There are numerous places in the history of India that speak volumes about our rich Indian culture, about our mighty warriors and how our forts/palaces have stood like a hard rock during the testing times when Britishers were raging war against us. One such place is Gingee Fort, located in the lush green fields, just on the outskirts of the town of Gingee in Tamil Nadu. The place is merely 80 km from Pondicherry but is as important to the nation’s history, as the forts of Rajgad, Panhala or Raigad. It reserves special importance for Marathas as this fort has provided refuge to the young Chhatrapati Rajaram. It breathed new life into a struggle which seemed all but lost for the Marathas
The fort has stood for centuries watching the numerous wars of successive dynasties, braving hordes of invaders from Islamic sultanates to the mighty French and of course the British Empire. It was ruled by Kurumbha Chiefs who were succeeded by Nayaks of Gingee who ruled as vassals of the Vijaynagar Emperors, The Bijapur sultanate took over Gingeee after that and then it was claimed by Marathas under the visionary leadership of Chattrapati Shivaji Maharaj
You might be wondering? How come Marathas are associated with the fort located in the deep south region of the nation. The answer of this lies in a long victorious campaign to south India, popularly known as “Dakshin Digvijay” led by Chhatrapati Shivaji Maharaj in 1676. Taking advantage of a political crisis in Bijapur’s Adilshahi kingdom, he brokered a quick truce with the Mughal governor at Aurangabad and set off south on a grand campaign, which granted the Marathas various places such as Koppal, Vellore, Gingee, etc. Chhatrapati Shivaji actually allied with the Qutubshah of Golconda, allowing him easy passage through Hyderabad and into the Adil Shahi-ruled regions of Vellore and Gingee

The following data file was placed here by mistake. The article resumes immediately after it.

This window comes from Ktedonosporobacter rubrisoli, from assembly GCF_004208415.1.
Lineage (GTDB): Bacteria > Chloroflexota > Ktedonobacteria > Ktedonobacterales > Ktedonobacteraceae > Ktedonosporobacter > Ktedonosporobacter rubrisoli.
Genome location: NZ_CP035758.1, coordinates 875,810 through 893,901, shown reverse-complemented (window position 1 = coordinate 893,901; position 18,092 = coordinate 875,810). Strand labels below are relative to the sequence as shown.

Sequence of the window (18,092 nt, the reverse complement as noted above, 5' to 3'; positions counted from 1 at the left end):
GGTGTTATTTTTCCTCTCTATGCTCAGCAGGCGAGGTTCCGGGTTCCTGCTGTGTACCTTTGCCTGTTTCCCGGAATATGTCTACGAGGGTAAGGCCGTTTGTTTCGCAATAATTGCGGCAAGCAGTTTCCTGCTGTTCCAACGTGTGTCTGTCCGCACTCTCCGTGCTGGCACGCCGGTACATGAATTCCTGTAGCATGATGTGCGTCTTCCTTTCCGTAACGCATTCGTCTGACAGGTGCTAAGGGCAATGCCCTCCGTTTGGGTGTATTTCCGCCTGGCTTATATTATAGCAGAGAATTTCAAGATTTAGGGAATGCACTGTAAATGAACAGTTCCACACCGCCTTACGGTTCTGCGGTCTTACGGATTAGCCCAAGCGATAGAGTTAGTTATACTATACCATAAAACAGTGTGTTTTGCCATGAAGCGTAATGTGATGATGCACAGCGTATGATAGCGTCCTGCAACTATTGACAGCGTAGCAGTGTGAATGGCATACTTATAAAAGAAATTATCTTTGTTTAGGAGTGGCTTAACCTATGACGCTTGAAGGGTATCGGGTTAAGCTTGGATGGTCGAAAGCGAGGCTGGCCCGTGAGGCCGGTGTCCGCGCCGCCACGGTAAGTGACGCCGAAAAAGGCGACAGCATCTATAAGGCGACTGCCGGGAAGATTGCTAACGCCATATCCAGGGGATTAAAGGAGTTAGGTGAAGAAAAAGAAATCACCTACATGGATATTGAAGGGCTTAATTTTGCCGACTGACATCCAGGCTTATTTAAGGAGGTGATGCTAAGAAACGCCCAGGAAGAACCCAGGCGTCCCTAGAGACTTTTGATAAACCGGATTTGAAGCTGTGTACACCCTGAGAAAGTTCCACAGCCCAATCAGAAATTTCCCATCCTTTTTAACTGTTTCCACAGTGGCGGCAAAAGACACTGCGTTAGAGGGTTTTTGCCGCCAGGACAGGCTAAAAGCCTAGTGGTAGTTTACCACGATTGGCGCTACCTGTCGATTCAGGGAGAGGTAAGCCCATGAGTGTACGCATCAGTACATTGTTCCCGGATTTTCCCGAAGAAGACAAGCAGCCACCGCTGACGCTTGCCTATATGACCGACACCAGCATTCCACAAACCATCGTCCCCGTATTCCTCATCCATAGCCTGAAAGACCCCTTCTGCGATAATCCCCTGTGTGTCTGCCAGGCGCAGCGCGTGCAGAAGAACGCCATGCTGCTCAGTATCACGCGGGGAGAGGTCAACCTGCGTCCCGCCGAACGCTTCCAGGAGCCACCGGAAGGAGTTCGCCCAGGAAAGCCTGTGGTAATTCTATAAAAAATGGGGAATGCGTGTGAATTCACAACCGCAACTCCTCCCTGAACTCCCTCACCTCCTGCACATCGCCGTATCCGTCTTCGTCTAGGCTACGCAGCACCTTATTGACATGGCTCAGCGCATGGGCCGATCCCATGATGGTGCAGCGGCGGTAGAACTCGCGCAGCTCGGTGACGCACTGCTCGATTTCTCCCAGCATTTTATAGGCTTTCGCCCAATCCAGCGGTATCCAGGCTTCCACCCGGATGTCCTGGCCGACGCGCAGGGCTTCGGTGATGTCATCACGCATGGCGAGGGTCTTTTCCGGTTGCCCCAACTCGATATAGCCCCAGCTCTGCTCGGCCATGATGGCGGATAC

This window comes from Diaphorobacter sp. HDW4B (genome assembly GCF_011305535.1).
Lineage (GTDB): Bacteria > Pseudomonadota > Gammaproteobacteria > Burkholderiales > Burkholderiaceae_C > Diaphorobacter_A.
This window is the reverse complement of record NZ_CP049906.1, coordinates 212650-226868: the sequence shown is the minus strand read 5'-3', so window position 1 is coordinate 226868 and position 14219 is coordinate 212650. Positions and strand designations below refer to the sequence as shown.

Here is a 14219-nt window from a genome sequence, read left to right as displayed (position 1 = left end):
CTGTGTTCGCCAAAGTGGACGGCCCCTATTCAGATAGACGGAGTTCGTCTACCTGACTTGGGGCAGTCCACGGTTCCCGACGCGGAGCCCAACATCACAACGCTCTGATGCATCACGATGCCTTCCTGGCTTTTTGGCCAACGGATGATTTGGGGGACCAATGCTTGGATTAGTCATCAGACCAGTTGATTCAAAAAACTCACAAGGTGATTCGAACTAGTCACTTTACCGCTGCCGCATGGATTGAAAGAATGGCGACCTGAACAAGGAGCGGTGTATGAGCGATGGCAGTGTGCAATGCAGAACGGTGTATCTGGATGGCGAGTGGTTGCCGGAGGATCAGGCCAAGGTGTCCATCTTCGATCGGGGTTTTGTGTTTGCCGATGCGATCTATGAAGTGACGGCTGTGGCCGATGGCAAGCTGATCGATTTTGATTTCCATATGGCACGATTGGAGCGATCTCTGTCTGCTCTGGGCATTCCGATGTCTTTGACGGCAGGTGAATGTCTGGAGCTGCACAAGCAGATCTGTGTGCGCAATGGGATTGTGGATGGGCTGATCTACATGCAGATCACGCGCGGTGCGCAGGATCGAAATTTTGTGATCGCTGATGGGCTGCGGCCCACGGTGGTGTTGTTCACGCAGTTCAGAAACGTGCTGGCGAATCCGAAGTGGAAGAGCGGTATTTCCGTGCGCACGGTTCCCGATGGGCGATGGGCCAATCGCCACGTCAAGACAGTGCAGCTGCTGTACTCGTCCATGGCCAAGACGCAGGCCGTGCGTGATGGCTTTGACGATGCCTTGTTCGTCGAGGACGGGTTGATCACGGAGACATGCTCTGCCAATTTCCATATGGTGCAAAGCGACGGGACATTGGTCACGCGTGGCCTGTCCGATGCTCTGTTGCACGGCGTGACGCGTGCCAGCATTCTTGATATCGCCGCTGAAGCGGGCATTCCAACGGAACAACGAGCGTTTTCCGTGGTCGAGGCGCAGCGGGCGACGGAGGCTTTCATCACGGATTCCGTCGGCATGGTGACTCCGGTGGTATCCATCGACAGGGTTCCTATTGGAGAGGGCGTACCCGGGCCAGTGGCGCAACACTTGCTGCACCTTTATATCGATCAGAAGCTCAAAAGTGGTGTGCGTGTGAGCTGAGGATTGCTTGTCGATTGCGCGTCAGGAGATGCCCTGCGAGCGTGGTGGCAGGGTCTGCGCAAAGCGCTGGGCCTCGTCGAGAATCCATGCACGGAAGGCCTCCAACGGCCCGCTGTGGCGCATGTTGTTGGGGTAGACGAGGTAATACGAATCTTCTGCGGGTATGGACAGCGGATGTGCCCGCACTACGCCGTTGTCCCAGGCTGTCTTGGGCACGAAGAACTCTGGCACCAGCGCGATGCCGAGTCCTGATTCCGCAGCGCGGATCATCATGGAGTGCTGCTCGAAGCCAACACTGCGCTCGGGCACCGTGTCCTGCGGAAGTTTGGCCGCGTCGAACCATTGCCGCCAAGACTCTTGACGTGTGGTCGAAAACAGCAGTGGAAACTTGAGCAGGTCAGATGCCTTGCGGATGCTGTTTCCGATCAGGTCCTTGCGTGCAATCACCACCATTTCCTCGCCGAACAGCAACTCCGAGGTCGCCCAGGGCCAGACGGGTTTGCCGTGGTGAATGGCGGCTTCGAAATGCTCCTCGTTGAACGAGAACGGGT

In fact, historical records speak of a grand reception accorded to the great king by Qutub Shah. Thus, by the end of 1676, an almost unbroken chain of forts running from Raigad to Gingee had been created. It is one of the best examples of how Shivaji was visionary par excellence.
According to the testimony of a Jesuit Priest “Sivaji arrived at the neighborhood of Gingee with 10,000 troops and encamped at Chakrapuri on the banks of the Chakravarti river, and soon the fort opened its gates to him. He is said to have fallen upon the place like a thunder-bolt and carried it at the first assault”
Before embarking on the conquest of Gingee by Shivaji Maharaj, Raghunath Pant had made a secret agreement with Rauf Khan and Nazir Khan for the surrender of the fort and they were bestowed with Money and jagirs elsewhere for cooperation. This plan made it impossible for Bijapur Sultanate to counter Shivaji Maharaj.
Shivaji Maharaj was well aware of the situation and he decided to seal an alliance with the Qutub Shahi rulers of Golconda and convince him about the need for a Carnatic invasion for strengthening the kingdom against impending Mughal Invasion.
The victory of Shivaji Maharaj at the Carnatic campaign impressed almost all contemporary writers. Although Shivaji Maharaj died in 1680 only three years after capturing the Gingee fort but his contribution to the fort is immense.
Even after the death of Shivaji, this fort has served as a boon for Marathas. In 1682, the Mughal emperor Aurangzeb invaded the Deccan with one of the largest armies ever to be assembled. The Marathas, under Chhatrapati Sambhaji, fought bravely for seven long years, but in early 1689 he was caught and cruelly put to death. Then the Maratha capital of Raigad was surrounded by Mughal forces.
In this difficult situation when many forts had fallen the fort of Gingee and the chain of forts leading to it offered a glimmer of hope to Marathas! A council of ministers at Raigad reached the difficult and brave decision that the best route forward was for Rajaram, Shivaji’s second son, to escape the Sahyadris where the Mughals roved like the maws of death. He would make way to the fortress of Gingee, many miles away in a land speaking an unfamiliar language!
The fort is built on three hillocks – Rajagiri, Krishnagiri, and Chandrayanadurg, forming a huge triangular enclosed area peppered with royal, religious and military structures. It is evident the moment you enter Gingee, how hard it must have been for an enemy army to invade while being attacked from 3 hills simultaneously. In fact, Chhatrapati Shivaji himself is said to have considered this India’s most impregnable fort.